Writing professional emails is an integral part of business communication. Emails are fast, affordable, and an efficient way to keep in contact with suppliers, colleagues, and clients.
As integral as emails are, however, many people struggle with business email etiquette. For one, you may have the content down, but there is still an aspect that many people overlook when drafting their business emails—readability. The level of readability your email has is determined by how clearly your text is understood by your reader. When your recipient is able to clearly understand your message, you increase the chances of them acting the way you want them to.
In this article, we’ll look at some easy tips you can use to increase the readability of your next email.
1. Eliminate Unnecessary Words
You want your reader to understand what you’re trying to say immediately, inquire about, or propose. All that will get lost if you fill your emails with fluff.
If you think about how you have conversations in person, you’ll notice that babbling doesn’t carry well; it’s the same for emails. If you want to be taken seriously, cut to the chase.
Show your readers that you are considerate of their time. Be clear and confident in the words you use by choosing them carefully.
A great place to start is to cut out filler words and phrases, such as:
- Just touching base (especially in a subject line)
- A large number of
- At the present time
- With the exception of
Make Your Email Visually Appealing
How your email appears to the reader can significantly improve its readability. Follow tips 2 and 3 to improve how your email looks.
2. Use White Space
White space, or the areas without text, improves readability. To achieve a visually appealing email, start by using shorter paragraphs with white space between them.
People skim emails for the important points, and long sentences or paragraphs make this difficult. We recommend a maximum of four lines per paragraph, with the most crucial information being in the first paragraph.
To further improve how your email looks, use consistent fonts and font sizes.
- Leave a blank line between the greeting and the beginning of the message
- Use short, single-spaced paragraphs that start at the margin rather than being indented
- Use paragraph breaks so readers know when one topic or point ends and another begins
- Leave a blank line between the last sentence of the email your email signature
3. Format Your Emails Properly
Another way to improve your emails is to use the formatting tools available: bullet points, italics, bold, and so forth.
When sending an email, always assume your recipient is receiving tons of other emails throughout the day. Expect them to only glance at parts of your message, rather than all of it.
A great way to engage your reader is to use bullet points and numbered lists for your most critical points. These make it much easier for the recipient to read the email quickly and digest bits of information. Bullet points and numbered lists are also great tools if you’re asking a series of questions.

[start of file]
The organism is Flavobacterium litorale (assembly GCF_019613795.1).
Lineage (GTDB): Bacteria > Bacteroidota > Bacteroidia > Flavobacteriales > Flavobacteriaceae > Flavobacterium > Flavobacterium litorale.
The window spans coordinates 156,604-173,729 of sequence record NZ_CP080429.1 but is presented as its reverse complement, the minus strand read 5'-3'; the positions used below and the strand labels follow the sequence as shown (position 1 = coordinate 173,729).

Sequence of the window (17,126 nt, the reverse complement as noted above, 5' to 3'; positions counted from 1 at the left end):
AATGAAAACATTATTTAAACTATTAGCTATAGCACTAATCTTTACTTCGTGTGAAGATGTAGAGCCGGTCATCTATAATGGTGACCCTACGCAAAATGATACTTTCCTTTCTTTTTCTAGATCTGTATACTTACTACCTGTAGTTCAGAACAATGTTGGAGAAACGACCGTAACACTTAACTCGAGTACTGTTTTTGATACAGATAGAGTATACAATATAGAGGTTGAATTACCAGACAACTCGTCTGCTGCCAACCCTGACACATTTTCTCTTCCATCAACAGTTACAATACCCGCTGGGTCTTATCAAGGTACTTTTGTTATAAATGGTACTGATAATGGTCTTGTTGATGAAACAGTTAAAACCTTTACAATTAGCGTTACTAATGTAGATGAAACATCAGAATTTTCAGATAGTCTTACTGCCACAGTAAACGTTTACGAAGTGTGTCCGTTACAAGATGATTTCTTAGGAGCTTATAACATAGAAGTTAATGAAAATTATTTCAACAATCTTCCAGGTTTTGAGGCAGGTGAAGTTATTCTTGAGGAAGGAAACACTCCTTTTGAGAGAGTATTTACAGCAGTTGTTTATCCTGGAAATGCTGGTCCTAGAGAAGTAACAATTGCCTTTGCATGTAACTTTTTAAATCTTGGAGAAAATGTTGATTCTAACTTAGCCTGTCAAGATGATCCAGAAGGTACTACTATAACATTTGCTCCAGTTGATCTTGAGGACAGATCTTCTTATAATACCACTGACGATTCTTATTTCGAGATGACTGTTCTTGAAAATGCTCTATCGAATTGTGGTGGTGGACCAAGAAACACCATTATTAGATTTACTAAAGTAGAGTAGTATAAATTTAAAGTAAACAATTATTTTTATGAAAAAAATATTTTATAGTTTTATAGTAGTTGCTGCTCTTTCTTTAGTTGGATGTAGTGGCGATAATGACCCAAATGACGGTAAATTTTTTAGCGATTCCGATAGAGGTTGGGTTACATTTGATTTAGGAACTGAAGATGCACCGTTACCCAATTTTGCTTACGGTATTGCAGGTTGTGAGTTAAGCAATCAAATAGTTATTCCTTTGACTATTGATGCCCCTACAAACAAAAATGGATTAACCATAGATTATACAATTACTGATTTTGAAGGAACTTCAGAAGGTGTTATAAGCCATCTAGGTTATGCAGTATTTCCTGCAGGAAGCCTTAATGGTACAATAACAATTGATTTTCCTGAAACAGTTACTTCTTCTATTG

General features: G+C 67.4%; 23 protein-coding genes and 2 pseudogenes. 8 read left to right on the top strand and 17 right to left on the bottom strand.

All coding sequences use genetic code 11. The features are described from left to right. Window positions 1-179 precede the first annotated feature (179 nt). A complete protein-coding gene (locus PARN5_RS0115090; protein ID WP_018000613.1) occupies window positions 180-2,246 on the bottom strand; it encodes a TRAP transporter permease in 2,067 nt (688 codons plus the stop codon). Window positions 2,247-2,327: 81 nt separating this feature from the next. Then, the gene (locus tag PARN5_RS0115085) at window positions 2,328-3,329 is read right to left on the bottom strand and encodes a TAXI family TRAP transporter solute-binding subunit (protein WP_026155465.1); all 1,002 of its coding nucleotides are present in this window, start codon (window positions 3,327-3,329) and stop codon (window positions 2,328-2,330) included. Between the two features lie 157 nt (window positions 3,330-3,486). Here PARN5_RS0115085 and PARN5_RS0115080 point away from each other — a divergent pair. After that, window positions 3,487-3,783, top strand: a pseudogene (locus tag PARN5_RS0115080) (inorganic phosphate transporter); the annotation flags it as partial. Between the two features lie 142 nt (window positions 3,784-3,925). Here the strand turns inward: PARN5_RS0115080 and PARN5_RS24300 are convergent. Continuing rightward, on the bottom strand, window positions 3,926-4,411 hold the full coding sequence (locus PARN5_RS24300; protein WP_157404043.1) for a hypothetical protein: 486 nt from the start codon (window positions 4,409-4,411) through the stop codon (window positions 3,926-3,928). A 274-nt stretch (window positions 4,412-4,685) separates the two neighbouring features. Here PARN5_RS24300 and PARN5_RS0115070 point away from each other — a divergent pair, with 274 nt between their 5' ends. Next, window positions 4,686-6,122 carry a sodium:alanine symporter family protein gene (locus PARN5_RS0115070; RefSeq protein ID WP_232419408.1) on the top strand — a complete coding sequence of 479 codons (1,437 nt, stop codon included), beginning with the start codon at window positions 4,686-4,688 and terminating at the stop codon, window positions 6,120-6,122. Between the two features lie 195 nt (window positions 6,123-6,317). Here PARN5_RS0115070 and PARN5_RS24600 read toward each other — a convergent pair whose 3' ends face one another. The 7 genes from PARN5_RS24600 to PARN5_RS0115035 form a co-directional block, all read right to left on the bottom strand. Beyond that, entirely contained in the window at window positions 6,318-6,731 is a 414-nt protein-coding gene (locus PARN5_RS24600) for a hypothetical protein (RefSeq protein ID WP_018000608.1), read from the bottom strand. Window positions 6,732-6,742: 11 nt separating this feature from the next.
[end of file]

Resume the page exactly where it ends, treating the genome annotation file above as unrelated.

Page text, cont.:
They also help to create white space, which improves the visual appeal of your email.
4. Check Your Spelling and Grammar
Nothing screams unprofessional like an email riddled with grammatical errors, misspellings, and misused (or absent) punctuation.
If your reader is busy trying to decipher what you’re trying to say, they may decide that it’s not worth the effort. Grammar issues can significantly change the meaning of your message, which can cause misunderstandings.
Good grammar improves your credibility. When your emails are well-written, it’s more likely that you’ll be taken seriously. So, don’t make careless spelling and grammar mistakes because your reputation depends on it.
Always double-check your emails before hitting “send.” It’s easy for mistakes to slip through, which is why we recommend a grammar checker like ProWritingAid.
5. Have clear CTAs
Calls to action (CTAs) are more prominently known in marketing emails. For example, if you’re reaching out to a client then you definitely don’t want them to be asking, “Okay, what next?” with no clear directive of what to do.
CTAs also have a place in regular business emails that you’d send to your colleagues, boss, or people you want to work with. In fact, if you’re sending an email, it’s quite likely that you’re requesting information.
Always mention what you want the recipient to do next, whether it’s meeting up to discuss an idea further, replying to an email with requested details, or confirming their availability for a meeting.
Write Better Business Emails
There are a few other things you can do to improve your emails’ overall effectiveness and maintain professional email etiquette, such as:
- Include clear subject lines
- Keep your email focused on one goal
- Maintain a professional tone
- Be positive and personable
The way you communicate in an email message can determine how people view your work ethic and attention to detail. By increasing the readability of your emails, you’re increasing the chances of your emails being acted upon.
Implement these tips if you want to write effective, professional emails.